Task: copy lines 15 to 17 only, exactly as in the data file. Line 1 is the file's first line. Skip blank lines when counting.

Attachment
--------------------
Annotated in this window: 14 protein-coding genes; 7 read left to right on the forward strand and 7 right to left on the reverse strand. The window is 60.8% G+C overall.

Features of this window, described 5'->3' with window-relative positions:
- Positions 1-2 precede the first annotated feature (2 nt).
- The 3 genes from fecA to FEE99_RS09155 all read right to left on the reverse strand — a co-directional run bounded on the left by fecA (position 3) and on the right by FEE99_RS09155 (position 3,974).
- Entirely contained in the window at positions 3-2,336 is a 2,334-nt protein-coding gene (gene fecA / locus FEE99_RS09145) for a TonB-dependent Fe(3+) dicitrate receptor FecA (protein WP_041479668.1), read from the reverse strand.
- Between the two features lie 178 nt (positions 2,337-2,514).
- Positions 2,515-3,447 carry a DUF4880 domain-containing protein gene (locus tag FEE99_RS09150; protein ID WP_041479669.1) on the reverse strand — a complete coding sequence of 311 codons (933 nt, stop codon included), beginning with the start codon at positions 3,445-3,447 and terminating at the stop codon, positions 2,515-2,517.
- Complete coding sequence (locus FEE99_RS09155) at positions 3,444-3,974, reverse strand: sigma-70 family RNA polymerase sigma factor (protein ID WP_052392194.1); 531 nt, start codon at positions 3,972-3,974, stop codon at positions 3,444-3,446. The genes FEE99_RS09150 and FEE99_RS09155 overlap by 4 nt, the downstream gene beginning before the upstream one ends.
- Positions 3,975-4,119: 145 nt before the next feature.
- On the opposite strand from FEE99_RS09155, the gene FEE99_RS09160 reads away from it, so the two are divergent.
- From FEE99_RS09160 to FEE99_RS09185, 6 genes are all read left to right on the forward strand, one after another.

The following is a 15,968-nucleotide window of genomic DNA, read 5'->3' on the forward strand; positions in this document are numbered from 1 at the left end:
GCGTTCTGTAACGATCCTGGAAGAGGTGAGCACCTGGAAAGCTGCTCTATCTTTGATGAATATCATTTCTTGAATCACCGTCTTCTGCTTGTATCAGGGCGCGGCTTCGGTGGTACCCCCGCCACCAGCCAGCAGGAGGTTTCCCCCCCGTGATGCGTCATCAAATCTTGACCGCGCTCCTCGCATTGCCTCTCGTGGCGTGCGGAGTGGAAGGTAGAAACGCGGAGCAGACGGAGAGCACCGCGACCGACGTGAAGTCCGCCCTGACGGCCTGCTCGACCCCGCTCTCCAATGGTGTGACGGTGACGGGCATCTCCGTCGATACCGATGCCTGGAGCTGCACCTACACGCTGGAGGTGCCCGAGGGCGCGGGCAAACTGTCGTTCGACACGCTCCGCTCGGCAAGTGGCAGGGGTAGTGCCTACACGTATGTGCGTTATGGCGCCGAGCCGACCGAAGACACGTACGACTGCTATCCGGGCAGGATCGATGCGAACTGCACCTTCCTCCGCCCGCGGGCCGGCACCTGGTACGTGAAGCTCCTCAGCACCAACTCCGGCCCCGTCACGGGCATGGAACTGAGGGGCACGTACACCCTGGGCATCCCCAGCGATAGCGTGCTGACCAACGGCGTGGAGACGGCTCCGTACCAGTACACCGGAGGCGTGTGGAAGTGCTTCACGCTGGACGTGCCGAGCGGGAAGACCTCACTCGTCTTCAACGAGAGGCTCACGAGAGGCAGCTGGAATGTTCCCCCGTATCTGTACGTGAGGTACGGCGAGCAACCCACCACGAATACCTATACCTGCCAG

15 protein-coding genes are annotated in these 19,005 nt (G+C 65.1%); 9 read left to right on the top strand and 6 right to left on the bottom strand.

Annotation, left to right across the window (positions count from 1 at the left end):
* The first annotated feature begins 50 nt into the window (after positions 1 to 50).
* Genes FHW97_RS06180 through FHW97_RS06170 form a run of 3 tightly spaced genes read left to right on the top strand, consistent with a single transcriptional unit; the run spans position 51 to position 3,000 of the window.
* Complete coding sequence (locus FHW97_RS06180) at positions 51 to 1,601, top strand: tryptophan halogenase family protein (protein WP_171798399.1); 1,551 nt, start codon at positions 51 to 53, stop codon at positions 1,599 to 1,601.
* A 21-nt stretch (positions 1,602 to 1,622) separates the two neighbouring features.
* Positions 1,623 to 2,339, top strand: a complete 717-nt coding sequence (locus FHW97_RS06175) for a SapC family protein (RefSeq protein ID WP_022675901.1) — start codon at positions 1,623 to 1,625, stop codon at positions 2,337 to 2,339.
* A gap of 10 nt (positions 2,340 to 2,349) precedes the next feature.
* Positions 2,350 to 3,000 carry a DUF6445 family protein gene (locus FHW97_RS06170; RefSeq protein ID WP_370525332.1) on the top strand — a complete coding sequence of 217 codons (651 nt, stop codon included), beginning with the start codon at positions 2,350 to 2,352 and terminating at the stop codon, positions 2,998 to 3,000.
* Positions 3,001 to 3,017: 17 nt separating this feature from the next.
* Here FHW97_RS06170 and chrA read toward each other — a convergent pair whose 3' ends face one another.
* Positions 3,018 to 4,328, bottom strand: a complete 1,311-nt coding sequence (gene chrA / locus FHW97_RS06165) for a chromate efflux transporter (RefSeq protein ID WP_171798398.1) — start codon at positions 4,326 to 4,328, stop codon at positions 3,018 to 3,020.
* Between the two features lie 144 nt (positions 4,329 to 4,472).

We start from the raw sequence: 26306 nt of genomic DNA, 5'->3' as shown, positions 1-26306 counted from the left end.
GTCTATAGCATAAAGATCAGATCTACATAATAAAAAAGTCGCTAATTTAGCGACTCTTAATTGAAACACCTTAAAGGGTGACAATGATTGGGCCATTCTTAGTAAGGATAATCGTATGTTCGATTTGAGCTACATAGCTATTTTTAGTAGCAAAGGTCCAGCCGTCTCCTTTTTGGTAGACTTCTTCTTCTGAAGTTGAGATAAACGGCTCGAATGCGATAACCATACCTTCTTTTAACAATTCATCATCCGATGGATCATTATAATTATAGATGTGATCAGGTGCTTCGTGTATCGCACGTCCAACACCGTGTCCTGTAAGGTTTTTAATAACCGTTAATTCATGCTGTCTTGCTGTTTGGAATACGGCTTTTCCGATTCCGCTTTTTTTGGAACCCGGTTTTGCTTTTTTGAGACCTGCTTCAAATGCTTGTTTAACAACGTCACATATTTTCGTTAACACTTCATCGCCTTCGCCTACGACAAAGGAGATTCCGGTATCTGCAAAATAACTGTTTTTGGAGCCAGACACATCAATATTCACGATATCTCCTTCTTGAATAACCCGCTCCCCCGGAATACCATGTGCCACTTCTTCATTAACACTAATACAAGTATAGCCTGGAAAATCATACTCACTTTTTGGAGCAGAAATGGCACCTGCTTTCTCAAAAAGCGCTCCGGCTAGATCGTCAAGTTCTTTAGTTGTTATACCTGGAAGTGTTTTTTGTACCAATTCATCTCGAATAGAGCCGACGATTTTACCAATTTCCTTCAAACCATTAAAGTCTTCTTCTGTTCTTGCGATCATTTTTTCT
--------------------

Annotation, left to right across the window (positions count from 1 at the left end):
* The first annotated feature begins 50 nt into the window (after positions 1 to 50).
* Genes FHW97_RS06180 through FHW97_RS06170 form a run of 3 tightly spaced genes read left to right on the top strand, consistent with a single transcriptional unit; the run spans position 51 to position 3,000 of the window.